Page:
V. E.: We want to add some depth to our editorial coverage. So we take advice from the board on topics to write about, and we also ask members of the board to review our interviews before publication. Neither William nor I are scientists. We keep to the time-honored journalistic practice of maintaining independence from our sources, e. g, the people we interview do not vet articles about themselves. Yet we recognize that we need advice on some of the technical aspects. Members of the editorial board provide this advice. They are active and very valuable contributors.

akampion: How many people are working at MedNous?

V. E.: Currently we employ six people, including a contributing editor, web and production editors, proofreaders, etc.

akampion: What is your take on the European sector right now?

V. E.: In my view, Europe has a big competitive advantage over the US: the European healthcare systems may be diverse, but all are built on some kind of reimbursement and this guarantees a much closer look at the patient benefits of new medicines. So in this respect, feedback is much better and this will lead to products better serving the need of patients.

akampion: Do you still have time to do other things?

V.E.: Running a publication is a job that needs your attention most of your days, including the weekends. But I do enjoy visiting the British Library to read and I take modern dance and tap dance classes. In addition, I also help manage a number of community organizations including our local community center where I am a trustee.

Food for Thought: Trade Media Update

MedNous this week opens up with an article on FDA’s revoking the breast cancer indication for Avastin, saying that the decision did not come as a surprise after the FDA’s Oncologic Drugs Advisory Committee (ODAC) in June voted unanimously to have the indication removed. Avastin had been subject to FDA’s accelerated approval process in this indication.

In contrast, BioCentury Extra reports that FDA encouraged Genentech Inc to continue to study the drug in this indication to identify patients who may benefit and also details Genentech’s plans for Avastin in this indication. It also writes that in the previous months, the National Comprehensive Cancer Network (NCCN) continued to recommend Avastin as an option in breast cancer despite the negative ODAC vote.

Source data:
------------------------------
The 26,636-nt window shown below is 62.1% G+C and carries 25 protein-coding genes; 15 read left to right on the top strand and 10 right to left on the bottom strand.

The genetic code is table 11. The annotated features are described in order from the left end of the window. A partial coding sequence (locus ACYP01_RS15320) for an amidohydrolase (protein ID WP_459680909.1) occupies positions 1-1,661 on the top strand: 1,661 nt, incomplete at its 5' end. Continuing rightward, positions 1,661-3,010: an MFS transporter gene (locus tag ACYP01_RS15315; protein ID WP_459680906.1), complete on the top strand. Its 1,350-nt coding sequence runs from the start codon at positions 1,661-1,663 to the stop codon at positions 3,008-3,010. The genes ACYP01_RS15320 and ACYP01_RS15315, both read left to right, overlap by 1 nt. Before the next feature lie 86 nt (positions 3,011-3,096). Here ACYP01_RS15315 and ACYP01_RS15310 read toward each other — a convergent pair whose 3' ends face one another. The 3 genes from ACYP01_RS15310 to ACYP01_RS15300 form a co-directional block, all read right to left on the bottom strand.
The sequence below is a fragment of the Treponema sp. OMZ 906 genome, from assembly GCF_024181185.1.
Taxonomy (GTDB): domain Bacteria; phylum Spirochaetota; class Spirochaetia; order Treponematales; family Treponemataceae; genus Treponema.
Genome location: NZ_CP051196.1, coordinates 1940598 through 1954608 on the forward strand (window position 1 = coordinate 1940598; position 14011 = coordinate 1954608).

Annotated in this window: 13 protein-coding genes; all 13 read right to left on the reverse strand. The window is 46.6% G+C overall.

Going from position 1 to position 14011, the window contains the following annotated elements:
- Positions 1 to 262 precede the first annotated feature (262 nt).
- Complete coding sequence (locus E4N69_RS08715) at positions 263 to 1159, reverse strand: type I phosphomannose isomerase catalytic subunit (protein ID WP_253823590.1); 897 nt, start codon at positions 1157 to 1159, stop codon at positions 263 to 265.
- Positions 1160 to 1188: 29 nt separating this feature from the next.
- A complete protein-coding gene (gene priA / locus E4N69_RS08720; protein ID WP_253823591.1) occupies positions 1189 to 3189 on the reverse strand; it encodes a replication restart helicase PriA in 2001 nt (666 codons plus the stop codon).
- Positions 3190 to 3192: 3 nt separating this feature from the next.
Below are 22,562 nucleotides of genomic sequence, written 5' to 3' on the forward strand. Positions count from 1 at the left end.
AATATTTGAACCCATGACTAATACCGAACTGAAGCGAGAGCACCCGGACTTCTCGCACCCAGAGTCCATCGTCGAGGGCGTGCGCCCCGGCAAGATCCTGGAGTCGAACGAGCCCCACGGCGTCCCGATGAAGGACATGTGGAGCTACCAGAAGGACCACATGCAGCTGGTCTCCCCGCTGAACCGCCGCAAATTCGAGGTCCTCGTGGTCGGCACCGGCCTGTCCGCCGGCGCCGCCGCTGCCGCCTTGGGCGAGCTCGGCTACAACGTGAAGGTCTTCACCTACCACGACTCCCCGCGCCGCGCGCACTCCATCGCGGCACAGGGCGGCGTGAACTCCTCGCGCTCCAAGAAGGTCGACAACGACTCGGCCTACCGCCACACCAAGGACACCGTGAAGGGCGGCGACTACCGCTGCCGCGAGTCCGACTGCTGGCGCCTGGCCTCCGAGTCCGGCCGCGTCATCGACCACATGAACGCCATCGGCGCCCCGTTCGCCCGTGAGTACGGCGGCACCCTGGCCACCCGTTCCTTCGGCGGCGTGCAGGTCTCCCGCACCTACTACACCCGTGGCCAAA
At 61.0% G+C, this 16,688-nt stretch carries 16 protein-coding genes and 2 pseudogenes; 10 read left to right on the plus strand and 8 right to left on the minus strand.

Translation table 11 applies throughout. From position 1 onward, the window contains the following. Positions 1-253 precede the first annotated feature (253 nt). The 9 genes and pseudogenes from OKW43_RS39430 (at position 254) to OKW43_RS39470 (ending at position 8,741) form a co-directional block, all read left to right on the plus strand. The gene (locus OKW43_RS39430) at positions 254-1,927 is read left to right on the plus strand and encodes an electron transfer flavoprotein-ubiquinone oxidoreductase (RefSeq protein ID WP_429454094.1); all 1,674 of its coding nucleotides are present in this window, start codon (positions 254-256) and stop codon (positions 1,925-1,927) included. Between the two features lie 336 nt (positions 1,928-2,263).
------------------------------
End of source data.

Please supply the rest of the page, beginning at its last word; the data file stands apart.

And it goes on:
The In Vivo Blog comments on the Avastin decision by saying that it introduced some predictability into the accelerated approval regulatory pathway. Companies should continue to use progression-free survival as a surrogate endpoint but not forget to that FDA has some expectations, e.g. for quality of life benefits, and that sponsors should design trials with supportive measures that can themselves turn into additional claims.

BioCentury this week in its cover story reports on the next-generation, interferon-free treatment regimes for HCV which have been in the focus of the recent Liver Meeting of the American Association for the Study of Liver Diseases (AASLD), stating that the new standard of care introduced only this year  following the approval of two HCV protease inhibitors, may be supplanted quickly by new regimes that are tailored to virus subtypes and patient populations.

SciBx is focusing on novel small molecule inhibitors of Monoacylglycerol lipase (MAGL), which regulates the levels of several compounds that signal through the endocannabinoid pathway. However, now that researchers have shown that it MAGL inhibitors reduce neuroinflammation, there is increased interest in the industry in these inhibitors. MAGL also is explored as a cancer target as reported by Derek Lowe in its “In the Pipeline” blog.

SCRIP this week deals with plans of the French health ministry to collect more than €290 million for the pharmaceutical industry in 2012 to reduce health care spending. In addition, it reports on plans to widening the tax on pharmaceutical industry promotion.In its editorial, SCRIP focuses on German media trying to scandalize the deaths attributed to Boehringer Ingelheim’s Pradaxa drug (see the akampioneer).

Food for Thought: Weekly Wrap-Up

In Frankfurter Allgemeine Zeitung (FAZ), Manfred Lindinger reports on progress in designing intelligent materials. Physicists of Technical University Hamburg-Harburg succeeded in designing gold- and platinum-based materials that can be switched between hard and brittle or soft and elastic, just by applying different voltages. The trick is done by etching pores and channels into the material which subsequently are filled with perchloric acid.

Martina Lenzen-Schulte, also in FAZ, deals with the surprising finding that a screening test for ovarian cancer increases the number cases detected but at the same time does not improve survival. The test based on the CA-125 tumor marker was investigated in the PLCO longitudinal analysis comprising more than 75,000 women aged between 55 and 74 years, who were diagnosed as cancer-free at the beginning of the study. Half of them was tested once a year with the CA-125 test. While more women were diagnosed with ovarian cancer in the CA-125 test group, the outcome did not improve – in part, because the test did not detect the cancer early enough. Moreover, it resulted in a high number of false positives, and these patients were put at unnecessary risk of bleeding, infections, colon injuries and blood loss due to attempts to confirm the diagnosis via biopsies.